Brad Osborne Explains County Budget Vote Criticized by Fellow Republicans
In an editorial submitted to Patch, Brad Osborne, chairman of the Lehigh County Commissioners, details his reasoning behind a controversial budget vote that upset fellow Republicans.
Brad Osborne, chairman of the Lehigh County Commissioners, came under fire this week after a controversial vote against a budget proposed by fellow Republicans.
There was talk of stripping him of his chairman title but the Morning Call reports there was no attempt to do so at the Nov. 20 meeting.
Osborne submitted the following editorial to Patch explaining his budget vote:
Taxpayers in Lehigh County deserve real fiscal discipline from their elected officials. To effectively reduce the size of county government and lower taxes, it will be necessary to identify and eliminate wasteful expenditures, implement efficiencies, and frankly, learn to live without all but the most essential spending – not just for today, but also for the long term.
At last week’s commissioner’s meeting, I cast what some have labeled a controversial vote concerning the 2013 County budget. It was certainly the deciding vote. I feel I owe residents and taxpayers an explanation so that they may judge for themselves whether I made the right decision.
There were two competing budget plans before us that evening. The first plan was brought forth by five commissioners and the alternate plan presented by the County Executive, which I ended up supporting.
The first plan was presented to the full board and the public less than 10 hours before the start of the first budget hearing. This was after seven weeks of study, one postponed deadline and one missed deadline. That is not how the budget process is supposed to work, and indeed, that budget plan contained two serious flaws that needed to be addressed.
First, the sponsors of this plan chose not to use our ability as commissioners to achieve the very worthy goal of limited government with a line-by-line, program-by-program breakdown. Instead, they merely proposed what seemed to be an arbitrary $5 million in budget cuts. They left the difficult work of actual cuts to others.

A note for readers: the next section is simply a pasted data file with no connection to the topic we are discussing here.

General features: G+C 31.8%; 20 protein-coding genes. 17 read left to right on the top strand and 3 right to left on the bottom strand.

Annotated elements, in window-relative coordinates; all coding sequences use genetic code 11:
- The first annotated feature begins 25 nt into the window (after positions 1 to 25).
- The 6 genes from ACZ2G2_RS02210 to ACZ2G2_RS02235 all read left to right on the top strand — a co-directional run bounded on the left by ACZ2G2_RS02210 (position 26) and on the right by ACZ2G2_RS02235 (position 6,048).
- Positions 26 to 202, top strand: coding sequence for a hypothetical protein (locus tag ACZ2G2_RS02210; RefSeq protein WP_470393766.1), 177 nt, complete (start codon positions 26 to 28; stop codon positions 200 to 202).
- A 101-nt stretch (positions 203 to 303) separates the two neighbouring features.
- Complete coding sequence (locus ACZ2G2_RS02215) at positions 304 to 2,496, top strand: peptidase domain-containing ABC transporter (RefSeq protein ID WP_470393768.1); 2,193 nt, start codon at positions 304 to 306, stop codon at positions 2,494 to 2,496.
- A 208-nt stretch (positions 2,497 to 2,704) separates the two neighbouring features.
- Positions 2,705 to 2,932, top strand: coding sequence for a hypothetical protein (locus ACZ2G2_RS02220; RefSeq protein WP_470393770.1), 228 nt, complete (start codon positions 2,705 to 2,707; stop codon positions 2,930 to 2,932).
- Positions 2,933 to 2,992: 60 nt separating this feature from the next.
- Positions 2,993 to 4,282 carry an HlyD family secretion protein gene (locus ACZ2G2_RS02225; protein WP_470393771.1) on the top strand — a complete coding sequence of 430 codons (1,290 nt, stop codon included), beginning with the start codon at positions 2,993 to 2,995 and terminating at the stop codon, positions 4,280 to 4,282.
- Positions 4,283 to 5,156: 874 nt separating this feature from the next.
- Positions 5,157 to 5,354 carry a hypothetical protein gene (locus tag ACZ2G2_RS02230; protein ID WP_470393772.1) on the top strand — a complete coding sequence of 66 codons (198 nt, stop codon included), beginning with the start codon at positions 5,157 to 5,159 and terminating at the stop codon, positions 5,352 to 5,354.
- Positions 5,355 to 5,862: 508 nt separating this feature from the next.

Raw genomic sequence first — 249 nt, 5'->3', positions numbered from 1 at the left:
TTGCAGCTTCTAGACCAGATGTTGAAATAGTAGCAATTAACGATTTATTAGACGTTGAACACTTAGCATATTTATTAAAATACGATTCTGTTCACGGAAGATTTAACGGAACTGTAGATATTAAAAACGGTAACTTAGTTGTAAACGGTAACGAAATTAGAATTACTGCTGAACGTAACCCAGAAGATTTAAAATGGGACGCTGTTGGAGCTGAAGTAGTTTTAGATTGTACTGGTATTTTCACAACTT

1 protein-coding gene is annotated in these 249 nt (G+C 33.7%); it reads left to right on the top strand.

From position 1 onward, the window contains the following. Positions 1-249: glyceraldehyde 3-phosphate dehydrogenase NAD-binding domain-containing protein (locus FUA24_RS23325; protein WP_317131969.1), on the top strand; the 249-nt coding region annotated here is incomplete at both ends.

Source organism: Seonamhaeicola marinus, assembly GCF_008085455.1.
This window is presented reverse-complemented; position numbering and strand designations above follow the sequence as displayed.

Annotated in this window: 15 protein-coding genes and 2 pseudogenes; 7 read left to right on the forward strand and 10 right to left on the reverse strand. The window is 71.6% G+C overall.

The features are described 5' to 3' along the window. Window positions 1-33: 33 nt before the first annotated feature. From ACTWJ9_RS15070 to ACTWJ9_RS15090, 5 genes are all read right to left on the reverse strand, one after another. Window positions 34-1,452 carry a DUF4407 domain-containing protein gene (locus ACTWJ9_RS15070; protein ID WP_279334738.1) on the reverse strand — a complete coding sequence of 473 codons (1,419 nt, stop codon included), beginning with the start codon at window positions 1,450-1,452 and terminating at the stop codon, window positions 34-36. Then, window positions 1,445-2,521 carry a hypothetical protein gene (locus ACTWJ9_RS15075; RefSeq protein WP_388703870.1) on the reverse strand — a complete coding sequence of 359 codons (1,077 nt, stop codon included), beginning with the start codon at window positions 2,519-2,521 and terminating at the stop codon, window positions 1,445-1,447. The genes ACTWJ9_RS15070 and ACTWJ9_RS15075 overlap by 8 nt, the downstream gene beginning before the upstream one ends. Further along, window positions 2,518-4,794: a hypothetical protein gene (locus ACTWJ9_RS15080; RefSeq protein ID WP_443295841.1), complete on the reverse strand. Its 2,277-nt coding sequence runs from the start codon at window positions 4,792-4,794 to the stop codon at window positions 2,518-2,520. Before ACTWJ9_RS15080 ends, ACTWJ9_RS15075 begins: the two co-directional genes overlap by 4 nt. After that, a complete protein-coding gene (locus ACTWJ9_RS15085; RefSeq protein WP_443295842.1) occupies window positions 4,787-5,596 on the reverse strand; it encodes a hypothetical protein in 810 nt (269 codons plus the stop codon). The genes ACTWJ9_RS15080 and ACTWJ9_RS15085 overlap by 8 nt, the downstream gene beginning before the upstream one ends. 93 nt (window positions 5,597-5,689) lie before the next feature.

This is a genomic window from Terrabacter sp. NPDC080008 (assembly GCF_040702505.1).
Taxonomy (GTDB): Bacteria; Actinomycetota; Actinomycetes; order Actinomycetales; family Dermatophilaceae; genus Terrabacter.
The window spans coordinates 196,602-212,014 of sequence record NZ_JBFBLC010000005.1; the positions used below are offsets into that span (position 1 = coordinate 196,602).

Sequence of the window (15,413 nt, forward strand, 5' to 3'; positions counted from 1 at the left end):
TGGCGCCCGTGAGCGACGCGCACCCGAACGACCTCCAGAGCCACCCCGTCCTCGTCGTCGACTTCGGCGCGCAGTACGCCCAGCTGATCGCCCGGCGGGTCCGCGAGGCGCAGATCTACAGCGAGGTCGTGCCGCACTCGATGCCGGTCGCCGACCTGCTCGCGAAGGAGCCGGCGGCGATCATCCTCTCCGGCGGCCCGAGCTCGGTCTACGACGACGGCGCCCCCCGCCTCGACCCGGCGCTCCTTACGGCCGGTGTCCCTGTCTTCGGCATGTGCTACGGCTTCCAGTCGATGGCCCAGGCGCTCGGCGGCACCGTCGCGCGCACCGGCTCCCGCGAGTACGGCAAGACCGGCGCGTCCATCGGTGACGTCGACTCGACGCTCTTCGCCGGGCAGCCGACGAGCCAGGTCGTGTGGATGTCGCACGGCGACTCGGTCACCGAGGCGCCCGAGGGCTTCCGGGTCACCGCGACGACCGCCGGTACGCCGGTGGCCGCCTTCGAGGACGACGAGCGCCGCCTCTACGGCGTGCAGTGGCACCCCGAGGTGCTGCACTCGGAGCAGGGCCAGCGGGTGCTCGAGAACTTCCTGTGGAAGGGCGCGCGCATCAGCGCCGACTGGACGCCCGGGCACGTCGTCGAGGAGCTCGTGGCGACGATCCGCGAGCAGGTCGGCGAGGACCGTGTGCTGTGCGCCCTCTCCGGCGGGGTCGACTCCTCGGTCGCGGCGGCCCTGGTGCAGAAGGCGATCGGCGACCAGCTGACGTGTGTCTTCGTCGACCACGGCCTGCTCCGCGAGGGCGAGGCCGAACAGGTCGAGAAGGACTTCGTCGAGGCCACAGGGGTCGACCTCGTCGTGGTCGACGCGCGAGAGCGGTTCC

Second, the plan also failed to recognize the basic tenet of true fiscal conservatism – reducing the nearly $8 million structural deficit. In terms we all understand, they were putting the cart before the horse. By proposing a tax rate cut in the same amount as expense cuts, it did nothing to reduce the deficit. In all levels of government, any budget that fails to address a deficit is not a plan that protects the taxpayer.
Therefore, I supported the County Executive’s alternate budget because it corrected the deficiencies in the first plan and achieved the three goals I set out as priorities in the beginning of this process:
1. Requirement that spending is less in 2013 than in 2012, and spelling out specifically where those cuts come from. This assigns ownership to the supporters of the plan, which seems only right. In this plan, the cuts totaled $3.5 million from the proposed 2013 budget.
2. Include a responsible tax cut, in this case $3 million, combined with a one-time tax credit, to provide $6.5 million of immediate relief for Lehigh County taxpayers.
3. Begin the process of closing the structural deficit between revenues and expenses, which the Executive’s plan did by half a million dollars.
All this was achieved in a collegial bipartisan fashion with commissioners who thoughtfully balanced the interests of the taxpayers and the needs of county government. This budget succeeds in moving Lehigh County in the right direction.
Finally, trying to do the right thing isn’t always easy. And we must always keep in mind that even people of the same party can and will disagree. With the budget behind us now, it is time to push forward and work together to continue improving Lehigh County government.